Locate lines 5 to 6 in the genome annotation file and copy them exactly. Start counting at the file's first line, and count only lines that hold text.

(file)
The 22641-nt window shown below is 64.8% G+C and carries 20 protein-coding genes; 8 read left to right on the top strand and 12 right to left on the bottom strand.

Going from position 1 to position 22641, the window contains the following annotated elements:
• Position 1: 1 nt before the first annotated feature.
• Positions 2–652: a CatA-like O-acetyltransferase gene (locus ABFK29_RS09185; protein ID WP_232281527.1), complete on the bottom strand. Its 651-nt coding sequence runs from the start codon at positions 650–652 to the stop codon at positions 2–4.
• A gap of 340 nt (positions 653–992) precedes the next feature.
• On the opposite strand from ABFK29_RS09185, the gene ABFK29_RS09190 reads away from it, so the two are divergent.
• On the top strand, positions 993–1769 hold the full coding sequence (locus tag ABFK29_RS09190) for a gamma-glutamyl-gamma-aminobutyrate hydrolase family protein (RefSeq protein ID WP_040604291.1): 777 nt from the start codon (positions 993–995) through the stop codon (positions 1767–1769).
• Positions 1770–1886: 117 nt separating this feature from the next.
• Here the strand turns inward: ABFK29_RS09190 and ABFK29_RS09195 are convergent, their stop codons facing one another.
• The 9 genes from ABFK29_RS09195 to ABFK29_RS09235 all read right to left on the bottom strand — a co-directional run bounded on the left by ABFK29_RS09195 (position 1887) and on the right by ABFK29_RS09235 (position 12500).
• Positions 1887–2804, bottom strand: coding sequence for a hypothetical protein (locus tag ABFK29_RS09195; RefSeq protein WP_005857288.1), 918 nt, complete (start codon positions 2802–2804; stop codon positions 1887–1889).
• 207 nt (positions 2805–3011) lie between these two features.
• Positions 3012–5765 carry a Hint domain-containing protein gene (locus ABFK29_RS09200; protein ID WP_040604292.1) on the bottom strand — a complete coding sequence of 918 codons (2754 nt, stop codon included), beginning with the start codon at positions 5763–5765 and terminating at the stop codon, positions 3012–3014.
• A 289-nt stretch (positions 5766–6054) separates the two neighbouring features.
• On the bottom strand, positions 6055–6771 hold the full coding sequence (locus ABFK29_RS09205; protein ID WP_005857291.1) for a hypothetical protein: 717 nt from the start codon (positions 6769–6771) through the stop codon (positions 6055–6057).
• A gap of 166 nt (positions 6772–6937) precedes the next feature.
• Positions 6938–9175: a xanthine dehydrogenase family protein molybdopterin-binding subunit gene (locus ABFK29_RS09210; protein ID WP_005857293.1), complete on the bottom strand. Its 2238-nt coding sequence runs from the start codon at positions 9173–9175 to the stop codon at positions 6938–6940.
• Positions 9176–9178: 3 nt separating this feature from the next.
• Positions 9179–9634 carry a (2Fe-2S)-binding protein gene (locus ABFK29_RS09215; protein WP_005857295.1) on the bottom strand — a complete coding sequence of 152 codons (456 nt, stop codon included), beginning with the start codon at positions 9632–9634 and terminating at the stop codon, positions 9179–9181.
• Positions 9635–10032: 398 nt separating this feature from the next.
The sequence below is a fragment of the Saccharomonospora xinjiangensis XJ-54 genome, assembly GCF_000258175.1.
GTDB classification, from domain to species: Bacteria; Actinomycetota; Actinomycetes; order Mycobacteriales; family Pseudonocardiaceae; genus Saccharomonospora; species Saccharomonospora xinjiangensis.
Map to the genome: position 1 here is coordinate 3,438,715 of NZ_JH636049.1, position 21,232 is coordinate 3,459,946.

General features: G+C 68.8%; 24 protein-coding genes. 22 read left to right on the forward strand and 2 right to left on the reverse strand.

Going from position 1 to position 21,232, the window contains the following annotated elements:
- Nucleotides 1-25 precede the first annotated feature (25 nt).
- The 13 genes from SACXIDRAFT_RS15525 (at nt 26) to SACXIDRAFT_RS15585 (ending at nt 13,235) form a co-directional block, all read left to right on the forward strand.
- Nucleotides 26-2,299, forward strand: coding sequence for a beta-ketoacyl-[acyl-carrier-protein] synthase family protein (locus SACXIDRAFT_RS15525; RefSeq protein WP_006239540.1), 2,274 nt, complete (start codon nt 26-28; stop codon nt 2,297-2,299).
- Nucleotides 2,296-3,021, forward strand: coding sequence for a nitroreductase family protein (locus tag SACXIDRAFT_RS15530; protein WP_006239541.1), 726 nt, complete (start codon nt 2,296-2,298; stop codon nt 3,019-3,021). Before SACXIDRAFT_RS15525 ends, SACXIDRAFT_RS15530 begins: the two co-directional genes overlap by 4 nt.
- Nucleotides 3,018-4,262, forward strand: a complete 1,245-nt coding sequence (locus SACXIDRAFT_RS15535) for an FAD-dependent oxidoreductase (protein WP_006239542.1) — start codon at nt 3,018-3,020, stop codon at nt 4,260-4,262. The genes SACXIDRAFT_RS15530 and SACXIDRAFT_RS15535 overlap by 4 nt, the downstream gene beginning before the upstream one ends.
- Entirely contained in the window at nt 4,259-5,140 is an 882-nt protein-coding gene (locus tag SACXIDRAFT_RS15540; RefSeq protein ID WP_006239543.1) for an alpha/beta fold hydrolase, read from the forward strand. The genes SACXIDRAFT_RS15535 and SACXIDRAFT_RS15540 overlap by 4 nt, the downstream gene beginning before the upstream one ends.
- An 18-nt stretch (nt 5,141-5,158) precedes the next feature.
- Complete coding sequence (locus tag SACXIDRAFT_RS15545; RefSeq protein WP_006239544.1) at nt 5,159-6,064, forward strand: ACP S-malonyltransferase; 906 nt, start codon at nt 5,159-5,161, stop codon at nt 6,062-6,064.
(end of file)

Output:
• A gap of 340 nt (positions 653–992) precedes the next feature.
• On the opposite strand from ABFK29_RS09185, the gene ABFK29_RS09190 reads away from it, so the two are divergent.